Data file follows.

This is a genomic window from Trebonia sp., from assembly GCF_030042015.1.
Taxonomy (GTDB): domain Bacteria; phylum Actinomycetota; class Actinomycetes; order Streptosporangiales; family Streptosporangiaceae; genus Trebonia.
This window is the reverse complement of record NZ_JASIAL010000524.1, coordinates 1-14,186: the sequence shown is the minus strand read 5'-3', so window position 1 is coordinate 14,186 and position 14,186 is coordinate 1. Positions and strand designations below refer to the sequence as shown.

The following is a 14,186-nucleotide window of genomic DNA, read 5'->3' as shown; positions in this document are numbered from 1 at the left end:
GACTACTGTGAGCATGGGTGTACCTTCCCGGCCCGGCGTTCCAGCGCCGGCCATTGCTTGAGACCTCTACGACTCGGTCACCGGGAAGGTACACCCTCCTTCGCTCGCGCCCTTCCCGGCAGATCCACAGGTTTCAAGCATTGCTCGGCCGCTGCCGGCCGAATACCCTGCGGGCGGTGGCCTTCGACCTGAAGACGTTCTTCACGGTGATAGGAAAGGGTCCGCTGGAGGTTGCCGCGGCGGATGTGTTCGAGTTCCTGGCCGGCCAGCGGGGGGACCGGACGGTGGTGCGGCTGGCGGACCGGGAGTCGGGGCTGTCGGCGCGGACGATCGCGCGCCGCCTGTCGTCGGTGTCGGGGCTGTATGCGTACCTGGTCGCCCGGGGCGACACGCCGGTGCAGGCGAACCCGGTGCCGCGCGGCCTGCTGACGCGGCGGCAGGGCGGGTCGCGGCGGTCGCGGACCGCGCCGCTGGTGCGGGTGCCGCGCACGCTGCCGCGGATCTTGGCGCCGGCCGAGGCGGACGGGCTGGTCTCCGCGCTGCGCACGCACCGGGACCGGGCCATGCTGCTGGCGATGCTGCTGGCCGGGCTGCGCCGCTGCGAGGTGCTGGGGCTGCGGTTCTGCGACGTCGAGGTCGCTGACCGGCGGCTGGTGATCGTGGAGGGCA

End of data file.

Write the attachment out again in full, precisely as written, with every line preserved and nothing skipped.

This is a genomic window from Trebonia sp., from assembly GCF_030042015.1.
Taxonomy (GTDB): domain Bacteria; phylum Actinomycetota; class Actinomycetes; order Streptosporangiales; family Streptosporangiaceae; genus Trebonia.
This window is the reverse complement of record NZ_JASIAL010000524.1, coordinates 1-14,186: the sequence shown is the minus strand read 5'-3', so window position 1 is coordinate 14,186 and position 14,186 is coordinate 1. Positions and strand designations below refer to the sequence as shown.

The following is a 14,186-nucleotide window of genomic DNA, read 5'->3' as shown; positions in this document are numbered from 1 at the left end:
GACTACTGTGAGCATGGGTGTACCTTCCCGGCCCGGCGTTCCAGCGCCGGCCATTGCTTGAGACCTCTACGACTCGGTCACCGGGAAGGTACACCCTCCTTCGCTCGCGCCCTTCCCGGCAGATCCACAGGTTTCAAGCATTGCTCGGCCGCTGCCGGCCGAATACCCTGCGGGCGGTGGCCTTCGACCTGAAGACGTTCTTCACGGTGATAGGAAAGGGTCCGCTGGAGGTTGCCGCGGCGGATGTGTTCGAGTTCCTGGCCGGCCAGCGGGGGGACCGGACGGTGGTGCGGCTGGCGGACCGGGAGTCGGGGCTGTCGGCGCGGACGATCGCGCGCCGCCTGTCGTCGGTGTCGGGGCTGTATGCGTACCTGGTCGCCCGGGGCGACACGCCGGTGCAGGCGAACCCGGTGCCGCGCGGCCTGCTGACGCGGCGGCAGGGCGGGTCGCGGCGGTCGCGGACCGCGCCGCTGGTGCGGGTGCCGCGCACGCTGCCGCGGATCTTGGCGCCGGCCGAGGCGGACGGGCTGGTCTCCGCGCTGCGCACGCACCGGGACCGGGCCATGCTGCTGGCGATGCTGCTGGCCGGGCTGCGCCGCTGCGAGGTGCTGGGGCTGCGGTTCTGCGACGTCGAGGTCGCTGACCGGCGGCTGGTGATCGTGGAGGGCA